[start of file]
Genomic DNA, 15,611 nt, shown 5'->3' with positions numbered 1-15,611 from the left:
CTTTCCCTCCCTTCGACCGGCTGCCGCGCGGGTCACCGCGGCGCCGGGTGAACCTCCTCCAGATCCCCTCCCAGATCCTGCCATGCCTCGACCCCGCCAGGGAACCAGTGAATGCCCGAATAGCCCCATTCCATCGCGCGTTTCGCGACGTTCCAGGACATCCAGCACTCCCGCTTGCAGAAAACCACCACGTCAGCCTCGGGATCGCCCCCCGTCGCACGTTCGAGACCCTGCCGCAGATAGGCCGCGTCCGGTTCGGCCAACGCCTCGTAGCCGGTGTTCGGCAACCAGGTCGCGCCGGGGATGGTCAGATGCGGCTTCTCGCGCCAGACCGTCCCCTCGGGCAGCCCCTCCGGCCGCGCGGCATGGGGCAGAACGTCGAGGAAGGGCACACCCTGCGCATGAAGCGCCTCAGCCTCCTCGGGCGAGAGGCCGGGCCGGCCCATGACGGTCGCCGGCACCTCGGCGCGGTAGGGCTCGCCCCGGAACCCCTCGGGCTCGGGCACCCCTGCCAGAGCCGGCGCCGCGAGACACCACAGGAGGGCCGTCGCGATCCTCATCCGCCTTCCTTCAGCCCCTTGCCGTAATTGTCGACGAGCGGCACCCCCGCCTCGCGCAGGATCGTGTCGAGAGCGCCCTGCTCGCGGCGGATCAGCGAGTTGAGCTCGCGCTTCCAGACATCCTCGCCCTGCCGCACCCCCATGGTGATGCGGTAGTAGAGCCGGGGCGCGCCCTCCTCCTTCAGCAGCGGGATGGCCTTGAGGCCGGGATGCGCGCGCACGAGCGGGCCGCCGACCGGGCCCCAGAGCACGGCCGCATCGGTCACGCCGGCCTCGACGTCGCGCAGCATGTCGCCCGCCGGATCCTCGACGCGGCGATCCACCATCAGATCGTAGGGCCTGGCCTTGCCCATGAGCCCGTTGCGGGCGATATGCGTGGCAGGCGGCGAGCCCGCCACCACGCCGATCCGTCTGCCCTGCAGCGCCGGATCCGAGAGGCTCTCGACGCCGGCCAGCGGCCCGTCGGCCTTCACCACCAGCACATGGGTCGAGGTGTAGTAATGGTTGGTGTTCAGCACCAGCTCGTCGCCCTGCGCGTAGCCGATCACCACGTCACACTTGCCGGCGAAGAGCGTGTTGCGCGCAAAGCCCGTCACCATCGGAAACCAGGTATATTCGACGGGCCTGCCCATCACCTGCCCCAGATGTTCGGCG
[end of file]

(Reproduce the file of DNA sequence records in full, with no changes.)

Genomic DNA, 15,611 nt, shown 5'->3' with positions numbered 1-15,611 from the left:
CTTTCCCTCCCTTCGACCGGCTGCCGCGCGGGTCACCGCGGCGCCGGGTGAACCTCCTCCAGATCCCCTCCCAGATCCTGCCATGCCTCGACCCCGCCAGGGAACCAGTGAATGCCCGAATAGCCCCATTCCATCGCGCGTTTCGCGACGTTCCAGGACATCCAGCACTCCCGCTTGCAGAAAACCACCACGTCAGCCTCGGGATCGCCCCCCGTCGCACGTTCGAGACCCTGCCGCAGATAGGCCGCGTCCGGTTCGGCCAACGCCTCGTAGCCGGTGTTCGGCAACCAGGTCGCGCCGGGGATGGTCAGATGCGGCTTCTCGCGCCAGACCGTCCCCTCGGGCAGCCCCTCCGGCCGCGCGGCATGGGGCAGAACGTCGAGGAAGGGCACACCCTGCGCATGAAGCGCCTCAGCCTCCTCGGGCGAGAGGCCGGGCCGGCCCATGACGGTCGCCGGCACCTCGGCGCGGTAGGGCTCGCCCCGGAACCCCTCGGGCTCGGGCACCCCTGCCAGAGCCGGCGCCGCGAGACACCACAGGAGGGCCGTCGCGATCCTCATCCGCCTTCCTTCAGCCCCTTGCCGTAATTGTCGACGAGCGGCACCCCCGCCTCGCGCAGGATCGTGTCGAGAGCGCCCTGCTCGCGGCGGATCAGCGAGTTGAGCTCGCGCTTCCAGACATCCTCGCCCTGCCGCACCCCCATGGTGATGCGGTAGTAGAGCCGGGGCGCGCCCTCCTCCTTCAGCAGCGGGATGGCCTTGAGGCCGGGATGCGCGCGCACGAGCGGGCCGCCGACCGGGCCCCAGAGCACGGCCGCATCGGTCACGCCGGCCTCGACGTCGCGCAGCATGTCGCCCGCCGGATCCTCGACGCGGCGATCCACCATCAGATCGTAGGGCCTGGCCTTGCCCATGAGCCCGTTGCGGGCGATATGCGTGGCAGGCGGCGAGCCCGCCACCACGCCGATCCGTCTGCCCTGCAGCGCCGGATCCGAGAGGCTCTCGACGCCGGCCAGCGGCCCGTCGGCCTTCACCACCAGCACATGGGTCGAGGTGTAGTAATGGTTGGTGTTCAGCACCAGCTCGTCGCCCTGCGCGTAGCCGATCACCACGTCACACTTGCCGGCGAAGAGCGTGTTGCGCGCAAAGCCCGTCACCATCGGAAACCAGGTATATTCGACGGGCCTGCCCATCACCTGCCCCAGATGTTCGGCG